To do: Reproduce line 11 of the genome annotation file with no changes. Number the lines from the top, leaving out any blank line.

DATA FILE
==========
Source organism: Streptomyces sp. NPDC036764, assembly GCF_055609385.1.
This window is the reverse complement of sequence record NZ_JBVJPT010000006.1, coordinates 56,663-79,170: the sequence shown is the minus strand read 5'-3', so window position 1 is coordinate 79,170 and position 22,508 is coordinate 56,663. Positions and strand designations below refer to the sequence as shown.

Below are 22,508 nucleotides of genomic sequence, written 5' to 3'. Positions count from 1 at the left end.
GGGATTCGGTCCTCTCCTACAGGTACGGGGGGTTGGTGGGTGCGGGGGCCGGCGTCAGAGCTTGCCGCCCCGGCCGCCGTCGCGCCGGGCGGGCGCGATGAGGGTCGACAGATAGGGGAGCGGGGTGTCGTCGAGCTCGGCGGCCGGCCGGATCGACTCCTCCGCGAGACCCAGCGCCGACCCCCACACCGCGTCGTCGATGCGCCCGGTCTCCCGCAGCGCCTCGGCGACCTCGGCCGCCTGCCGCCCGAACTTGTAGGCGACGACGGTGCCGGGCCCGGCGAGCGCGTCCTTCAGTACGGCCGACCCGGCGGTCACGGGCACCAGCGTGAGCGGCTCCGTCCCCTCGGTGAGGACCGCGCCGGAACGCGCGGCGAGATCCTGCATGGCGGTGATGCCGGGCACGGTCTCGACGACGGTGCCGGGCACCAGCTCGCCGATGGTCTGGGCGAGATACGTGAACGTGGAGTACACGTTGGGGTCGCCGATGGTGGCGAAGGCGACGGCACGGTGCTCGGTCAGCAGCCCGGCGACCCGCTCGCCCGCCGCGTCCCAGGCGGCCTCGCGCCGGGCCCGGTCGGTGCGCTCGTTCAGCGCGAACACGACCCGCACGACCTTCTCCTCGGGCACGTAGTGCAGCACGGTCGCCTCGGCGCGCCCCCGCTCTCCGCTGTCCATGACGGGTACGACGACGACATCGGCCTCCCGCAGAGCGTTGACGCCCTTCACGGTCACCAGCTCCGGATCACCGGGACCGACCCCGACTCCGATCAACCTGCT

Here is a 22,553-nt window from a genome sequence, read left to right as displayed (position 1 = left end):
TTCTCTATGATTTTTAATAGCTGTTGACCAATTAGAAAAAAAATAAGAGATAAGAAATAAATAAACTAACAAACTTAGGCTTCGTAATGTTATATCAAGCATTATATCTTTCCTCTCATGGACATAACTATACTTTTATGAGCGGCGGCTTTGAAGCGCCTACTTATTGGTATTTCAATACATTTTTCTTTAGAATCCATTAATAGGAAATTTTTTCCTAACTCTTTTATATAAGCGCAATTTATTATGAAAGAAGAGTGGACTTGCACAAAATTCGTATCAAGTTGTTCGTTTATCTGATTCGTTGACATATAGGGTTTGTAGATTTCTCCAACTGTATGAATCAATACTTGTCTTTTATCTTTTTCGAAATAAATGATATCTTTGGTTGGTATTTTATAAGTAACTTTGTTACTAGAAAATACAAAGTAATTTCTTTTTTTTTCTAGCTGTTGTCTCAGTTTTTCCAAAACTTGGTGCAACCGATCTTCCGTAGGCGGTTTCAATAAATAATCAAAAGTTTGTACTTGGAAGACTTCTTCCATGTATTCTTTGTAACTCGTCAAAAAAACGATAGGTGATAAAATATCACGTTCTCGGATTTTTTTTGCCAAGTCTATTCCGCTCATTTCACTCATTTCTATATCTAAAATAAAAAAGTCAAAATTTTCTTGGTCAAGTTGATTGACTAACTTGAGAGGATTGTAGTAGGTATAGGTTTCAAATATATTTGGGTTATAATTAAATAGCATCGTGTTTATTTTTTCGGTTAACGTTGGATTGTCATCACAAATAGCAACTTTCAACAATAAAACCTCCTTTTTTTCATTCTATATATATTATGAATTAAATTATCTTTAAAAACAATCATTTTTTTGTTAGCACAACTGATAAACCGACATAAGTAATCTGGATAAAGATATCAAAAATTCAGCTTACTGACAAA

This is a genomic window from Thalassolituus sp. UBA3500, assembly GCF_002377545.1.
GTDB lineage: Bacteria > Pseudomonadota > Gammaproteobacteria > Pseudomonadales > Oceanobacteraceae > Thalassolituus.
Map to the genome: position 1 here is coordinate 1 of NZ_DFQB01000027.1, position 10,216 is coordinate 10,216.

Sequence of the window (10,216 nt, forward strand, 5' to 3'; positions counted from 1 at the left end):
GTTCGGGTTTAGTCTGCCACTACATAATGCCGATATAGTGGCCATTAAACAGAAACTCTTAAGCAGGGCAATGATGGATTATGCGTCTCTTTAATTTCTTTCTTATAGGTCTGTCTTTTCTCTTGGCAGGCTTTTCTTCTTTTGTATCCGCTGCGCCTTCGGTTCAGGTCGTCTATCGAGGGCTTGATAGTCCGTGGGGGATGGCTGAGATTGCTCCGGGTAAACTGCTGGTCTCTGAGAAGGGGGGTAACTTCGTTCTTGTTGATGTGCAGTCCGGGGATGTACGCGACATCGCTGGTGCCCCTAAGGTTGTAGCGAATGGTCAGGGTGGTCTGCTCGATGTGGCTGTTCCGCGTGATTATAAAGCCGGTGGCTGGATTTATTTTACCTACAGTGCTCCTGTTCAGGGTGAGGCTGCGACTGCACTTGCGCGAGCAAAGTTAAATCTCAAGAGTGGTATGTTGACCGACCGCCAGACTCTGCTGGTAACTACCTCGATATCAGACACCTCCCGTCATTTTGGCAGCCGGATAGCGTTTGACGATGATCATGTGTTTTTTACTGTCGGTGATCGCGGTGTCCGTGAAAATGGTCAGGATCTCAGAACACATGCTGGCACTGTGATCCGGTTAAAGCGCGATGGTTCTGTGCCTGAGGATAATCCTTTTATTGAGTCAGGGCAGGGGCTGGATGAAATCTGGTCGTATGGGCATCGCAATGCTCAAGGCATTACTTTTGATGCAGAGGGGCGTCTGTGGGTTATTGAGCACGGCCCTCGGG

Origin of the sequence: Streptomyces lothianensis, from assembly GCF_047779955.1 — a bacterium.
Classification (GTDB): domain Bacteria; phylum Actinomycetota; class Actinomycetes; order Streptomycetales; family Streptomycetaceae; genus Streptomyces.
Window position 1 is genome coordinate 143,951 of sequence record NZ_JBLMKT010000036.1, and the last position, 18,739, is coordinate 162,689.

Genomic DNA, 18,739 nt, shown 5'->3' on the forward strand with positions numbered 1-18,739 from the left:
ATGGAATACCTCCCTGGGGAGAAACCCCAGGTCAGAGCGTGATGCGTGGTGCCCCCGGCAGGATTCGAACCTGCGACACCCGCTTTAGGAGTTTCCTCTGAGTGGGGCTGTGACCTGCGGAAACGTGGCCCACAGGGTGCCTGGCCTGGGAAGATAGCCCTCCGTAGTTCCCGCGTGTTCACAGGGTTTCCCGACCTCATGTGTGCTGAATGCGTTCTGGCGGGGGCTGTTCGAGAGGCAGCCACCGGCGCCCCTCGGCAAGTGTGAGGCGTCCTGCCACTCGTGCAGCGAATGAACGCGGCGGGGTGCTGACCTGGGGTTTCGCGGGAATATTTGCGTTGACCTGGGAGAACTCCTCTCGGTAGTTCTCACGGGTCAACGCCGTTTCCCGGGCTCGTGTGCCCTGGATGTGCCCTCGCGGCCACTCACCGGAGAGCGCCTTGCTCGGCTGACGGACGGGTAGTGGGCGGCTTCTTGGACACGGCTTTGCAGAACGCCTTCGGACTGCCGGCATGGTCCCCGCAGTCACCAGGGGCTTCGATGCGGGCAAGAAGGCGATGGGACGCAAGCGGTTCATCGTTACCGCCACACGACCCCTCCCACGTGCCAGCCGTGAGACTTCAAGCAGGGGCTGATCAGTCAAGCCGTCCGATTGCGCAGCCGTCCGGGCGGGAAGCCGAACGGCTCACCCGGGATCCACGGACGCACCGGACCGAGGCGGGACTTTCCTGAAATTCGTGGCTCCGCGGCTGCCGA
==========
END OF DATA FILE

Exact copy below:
GTTCGGGTTTAGTCTGCCACTACATAATGCCGATATAGTGGCCATTAAACAGAAACTCTTAAGCAGGGCAATGATGGATTATGCGTCTCTTTAATTTCTTTCTTATAGGTCTGTCTTTTCTCTTGGCAGGCTTTTCTTCTTTTGTATCCGCTGCGCCTTCGGTTCAGGTCGTCTATCGAGGGCTTGATAGTCCGTGGGGGATGGCTGAGATTGCTCCGGGTAAACTGCTGGTCTCTGAGAAGGGGGGTAACTTCGTTCTTGTTGATGTGCAGTCCGGGGATGTACGCGACATCGCTGGTGCCCCTAAGGTTGTAGCGAATGGTCAGGGTGGTCTGCTCGATGTGGCTGTTCCGCGTGATTATAAAGCCGGTGGCTGGATTTATTTTACCTACAGTGCTCCTGTTCAGGGTGAGGCTGCGACTGCACTTGCGCGAGCAAAGTTAAATCTCAAGAGTGGTATGTTGACCGACCGCCAGACTCTGCTGGTAACTACCTCGATATCAGACACCTCCCGTCATTTTGGCAGCCGGATAGCGTTTGACGATGATCATGTGTTTTTTACTGTCGGTGATCGCGGTGTCCGTGAAAATGGTCAGGATCTCAGAACACATGCTGGCACTGTGATCCGGTTAAAGCGCGATGGTTCTGTGCCTGAGGATAATCCTTTTATTGAGTCAGGGCAGGGGCTGGATGAAATCTGGTCGTATGGGCATCGCAATGCTCAAGGCATTACTTTTGATGCAGAGGGGCGTCTGTGGGTTATTGAGCACGGCCCTCGGG